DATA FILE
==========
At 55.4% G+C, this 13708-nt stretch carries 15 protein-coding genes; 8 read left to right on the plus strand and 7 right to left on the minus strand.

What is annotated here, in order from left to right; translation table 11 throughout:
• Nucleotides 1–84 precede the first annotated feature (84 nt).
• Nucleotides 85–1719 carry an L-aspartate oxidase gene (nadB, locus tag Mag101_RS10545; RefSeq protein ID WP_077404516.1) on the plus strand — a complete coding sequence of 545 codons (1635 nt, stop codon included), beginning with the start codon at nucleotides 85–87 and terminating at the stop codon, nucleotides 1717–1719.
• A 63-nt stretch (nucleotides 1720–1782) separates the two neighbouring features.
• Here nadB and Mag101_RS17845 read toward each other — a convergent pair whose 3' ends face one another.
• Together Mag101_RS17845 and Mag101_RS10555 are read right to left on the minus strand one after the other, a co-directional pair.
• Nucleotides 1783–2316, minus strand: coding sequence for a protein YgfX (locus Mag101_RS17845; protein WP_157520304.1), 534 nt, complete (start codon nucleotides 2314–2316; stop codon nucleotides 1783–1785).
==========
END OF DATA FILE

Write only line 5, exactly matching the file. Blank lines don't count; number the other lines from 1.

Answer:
• A 63-nt stretch (nucleotides 1720–1782) separates the two neighbouring features.